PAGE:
With the release of their sixth album, Forgetting the Future, and momentous thirty-two date Australian tour, Melbourne indie-rock band British India’s guitarist Nic Wilson shared some words on the challenges and triumphs of producing music. Self-described outsiders, British India have survived in a musical landscape that has not always been welcoming to what they do.
“I think British India has always been ‘the little engine that could’,” Wilson says, proud of the band’s resilience. “Rock ‘n’ roll’s not always been the most popular style of music on the radio, and we’ve survived despite that. I think that is something that makes us, us.”
The band has, under these conditions, been active since 2004. In the “small fraternity” of Australian Rock, where they’ve seen a lot of cool bands come and go, they’ve found their space and have continued to create varied output. Worried they were repeating themselves with their last album, the band rose to the challenge to push themselves “to be British India, plus ten,” as Wilson explains.
Part of this push involved moving away from the long-time producer of their previous albums, Glenn Goldsmith, to work with Holy Holy’s Oscar Dawson. “Familiarity is really the enemy of creativity,” Wilson reveals. This move has crafted a heavier sound, making an album which promises bangers, ear-worms, and a return to the intensity of their earlier stuff, while being completely different sonically.
Their latest tour promises to be different as a result of their new music which has “been translating so brilliantly on stage.” The first song released from Forgetting the Future, ‘Precious’ points to a tension the album will be exploring between the pulls of needing to change, desire to embrace the present, and hoping not to lose their roots. Wilson particularly points to the line ‘If everything could stay the same as it is right now’, as emblematic to the band’s current state: “It would be great if everything could stay like it is, but we’re always on the edge of disaster.”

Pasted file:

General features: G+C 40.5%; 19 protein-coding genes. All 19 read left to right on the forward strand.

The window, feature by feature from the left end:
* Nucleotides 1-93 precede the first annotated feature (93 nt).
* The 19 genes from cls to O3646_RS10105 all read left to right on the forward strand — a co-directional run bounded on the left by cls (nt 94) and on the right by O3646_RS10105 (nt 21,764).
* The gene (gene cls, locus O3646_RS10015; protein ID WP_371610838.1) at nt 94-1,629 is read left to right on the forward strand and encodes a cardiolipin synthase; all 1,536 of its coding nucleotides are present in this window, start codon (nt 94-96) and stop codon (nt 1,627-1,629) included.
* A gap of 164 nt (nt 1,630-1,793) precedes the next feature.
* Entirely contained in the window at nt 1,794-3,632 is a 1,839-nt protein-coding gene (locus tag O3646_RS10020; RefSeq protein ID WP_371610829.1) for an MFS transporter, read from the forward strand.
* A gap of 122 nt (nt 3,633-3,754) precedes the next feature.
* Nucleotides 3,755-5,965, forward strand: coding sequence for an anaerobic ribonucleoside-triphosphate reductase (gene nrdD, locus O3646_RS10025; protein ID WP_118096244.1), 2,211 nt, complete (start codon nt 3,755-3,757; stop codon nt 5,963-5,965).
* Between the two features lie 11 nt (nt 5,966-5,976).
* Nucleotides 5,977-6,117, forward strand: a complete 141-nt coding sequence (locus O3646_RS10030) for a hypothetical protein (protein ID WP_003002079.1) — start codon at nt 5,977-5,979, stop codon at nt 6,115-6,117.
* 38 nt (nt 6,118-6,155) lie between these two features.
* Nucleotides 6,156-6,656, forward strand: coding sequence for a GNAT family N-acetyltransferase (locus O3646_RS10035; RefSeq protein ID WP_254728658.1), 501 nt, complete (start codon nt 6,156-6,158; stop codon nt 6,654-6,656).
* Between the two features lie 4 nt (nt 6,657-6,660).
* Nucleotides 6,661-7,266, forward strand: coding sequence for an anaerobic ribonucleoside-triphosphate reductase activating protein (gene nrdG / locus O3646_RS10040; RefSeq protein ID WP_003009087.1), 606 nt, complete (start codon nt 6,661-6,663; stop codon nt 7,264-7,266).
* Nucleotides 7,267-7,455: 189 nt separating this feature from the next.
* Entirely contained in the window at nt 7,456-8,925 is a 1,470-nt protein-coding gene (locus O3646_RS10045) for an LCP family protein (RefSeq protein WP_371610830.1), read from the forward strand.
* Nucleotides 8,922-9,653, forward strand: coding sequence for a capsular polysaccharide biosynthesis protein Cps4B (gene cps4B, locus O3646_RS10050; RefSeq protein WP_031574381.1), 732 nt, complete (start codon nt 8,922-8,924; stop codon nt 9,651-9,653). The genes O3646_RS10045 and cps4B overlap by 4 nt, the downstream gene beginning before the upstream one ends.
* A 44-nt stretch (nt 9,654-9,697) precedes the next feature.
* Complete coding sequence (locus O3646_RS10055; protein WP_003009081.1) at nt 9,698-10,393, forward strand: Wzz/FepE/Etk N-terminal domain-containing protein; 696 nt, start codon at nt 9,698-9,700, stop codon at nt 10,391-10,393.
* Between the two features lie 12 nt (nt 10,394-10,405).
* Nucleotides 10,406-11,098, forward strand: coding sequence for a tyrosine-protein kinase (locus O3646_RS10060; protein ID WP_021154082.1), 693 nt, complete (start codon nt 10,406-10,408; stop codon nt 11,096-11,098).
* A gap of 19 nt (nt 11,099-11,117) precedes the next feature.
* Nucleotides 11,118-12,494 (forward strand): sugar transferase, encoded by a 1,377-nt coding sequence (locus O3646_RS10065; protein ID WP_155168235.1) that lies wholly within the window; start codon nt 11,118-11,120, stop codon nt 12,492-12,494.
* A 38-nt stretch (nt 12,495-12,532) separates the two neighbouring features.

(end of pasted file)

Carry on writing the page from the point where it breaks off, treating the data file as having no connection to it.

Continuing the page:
The music they put together thrives on difference, and comes from a place of directness. This direct approach translates to their song-writing. “Our bigger songs were always the ones that were easier to write. Because they came out the way that they just should be. And it’s on the crappy ones where you’ve maybe over-thought it,” Wilson says, “there must be some lesson in that: just when they come out fully formed, that’s when they’re right.”
For inspiration, Wilson makes a point of “keeping his eyes and ears open to new things” from various art forms, from other bands to video games and novels. Up to a point, they can only be themselves. “At the end of the day, I think what makes British India, British India, is that someone comes in and says ‘I want to make this song sound like Fleetwood Mac’ and we can only make it like British India’s version of Fleetwood Mac… It’ll always be Dougie’s drums, and my guitar.”
Wilson has one final message for fans: “Buy an album and come to the shows, for the love of god, please. Just so we can keep this train on the track.”
When & Where: Karova Lounge, Ballarat – November 9, 170 Russell, Melbourne – November 10 & The Wool Exchange, Geelong – November 11
Release: Forgetting The Future is out now.
Written by Brianna Bullen